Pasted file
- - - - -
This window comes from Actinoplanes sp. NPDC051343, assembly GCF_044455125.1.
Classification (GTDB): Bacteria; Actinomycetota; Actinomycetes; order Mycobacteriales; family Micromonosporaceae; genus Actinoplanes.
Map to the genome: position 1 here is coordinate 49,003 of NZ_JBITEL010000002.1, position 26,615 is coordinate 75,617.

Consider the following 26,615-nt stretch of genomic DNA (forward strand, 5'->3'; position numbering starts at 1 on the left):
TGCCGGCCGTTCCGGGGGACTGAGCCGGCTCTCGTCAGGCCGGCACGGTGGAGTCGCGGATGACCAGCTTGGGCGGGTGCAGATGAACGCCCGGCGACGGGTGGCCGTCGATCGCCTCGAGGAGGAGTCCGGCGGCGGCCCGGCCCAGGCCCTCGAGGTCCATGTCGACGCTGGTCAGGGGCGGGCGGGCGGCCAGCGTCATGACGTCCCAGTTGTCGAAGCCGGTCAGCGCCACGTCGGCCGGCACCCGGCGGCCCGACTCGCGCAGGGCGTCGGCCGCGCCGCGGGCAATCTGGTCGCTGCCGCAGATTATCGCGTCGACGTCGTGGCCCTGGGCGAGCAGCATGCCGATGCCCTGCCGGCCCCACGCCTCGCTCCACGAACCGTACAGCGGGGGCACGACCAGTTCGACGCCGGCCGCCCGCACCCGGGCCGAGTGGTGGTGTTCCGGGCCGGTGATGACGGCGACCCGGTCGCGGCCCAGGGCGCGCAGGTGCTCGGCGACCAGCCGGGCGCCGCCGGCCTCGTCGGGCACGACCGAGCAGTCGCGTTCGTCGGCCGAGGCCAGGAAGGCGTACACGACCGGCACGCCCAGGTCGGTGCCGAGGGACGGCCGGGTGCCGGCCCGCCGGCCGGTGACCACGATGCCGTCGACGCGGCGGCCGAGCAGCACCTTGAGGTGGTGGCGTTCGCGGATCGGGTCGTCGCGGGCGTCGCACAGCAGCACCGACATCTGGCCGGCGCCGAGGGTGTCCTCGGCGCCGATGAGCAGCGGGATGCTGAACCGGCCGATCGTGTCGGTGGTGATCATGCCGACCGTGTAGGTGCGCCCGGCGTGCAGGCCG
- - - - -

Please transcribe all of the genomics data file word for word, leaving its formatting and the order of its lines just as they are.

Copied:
This window comes from Actinoplanes sp. NPDC051343, assembly GCF_044455125.1.
Classification (GTDB): Bacteria; Actinomycetota; Actinomycetes; order Mycobacteriales; family Micromonosporaceae; genus Actinoplanes.
Map to the genome: position 1 here is coordinate 49,003 of NZ_JBITEL010000002.1, position 26,615 is coordinate 75,617.

Consider the following 26,615-nt stretch of genomic DNA (forward strand, 5'->3'; position numbering starts at 1 on the left):
TGCCGGCCGTTCCGGGGGACTGAGCCGGCTCTCGTCAGGCCGGCACGGTGGAGTCGCGGATGACCAGCTTGGGCGGGTGCAGATGAACGCCCGGCGACGGGTGGCCGTCGATCGCCTCGAGGAGGAGTCCGGCGGCGGCCCGGCCCAGGCCCTCGAGGTCCATGTCGACGCTGGTCAGGGGCGGGCGGGCGGCCAGCGTCATGACGTCCCAGTTGTCGAAGCCGGTCAGCGCCACGTCGGCCGGCACCCGGCGGCCCGACTCGCGCAGGGCGTCGGCCGCGCCGCGGGCAATCTGGTCGCTGCCGCAGATTATCGCGTCGACGTCGTGGCCCTGGGCGAGCAGCATGCCGATGCCCTGCCGGCCCCACGCCTCGCTCCACGAACCGTACAGCGGGGGCACGACCAGTTCGACGCCGGCCGCCCGCACCCGGGCCGAGTGGTGGTGTTCCGGGCCGGTGATGACGGCGACCCGGTCGCGGCCCAGGGCGCGCAGGTGCTCGGCGACCAGCCGGGCGCCGCCGGCCTCGTCGGGCACGACCGAGCAGTCGCGTTCGTCGGCCGAGGCCAGGAAGGCGTACACGACCGGCACGCCCAGGTCGGTGCCGAGGGACGGCCGGGTGCCGGCCCGCCGGCCGGTGACCACGATGCCGTCGACGCGGCGGCCGAGCAGCACCTTGAGGTGGTGGCGTTCGCGGATCGGGTCGTCGCGGGCGTCGCACAGCAGCACCGACATCTGGCCGGCGCCGAGGGTGTCCTCGGCGCCGATGAGCAGCGGGATGCTGAACCGGCCGATCGTGTCGGTGGTGATCATGCCGACCGTGTAGGTGCGCCCGGCGTGCAGGCCG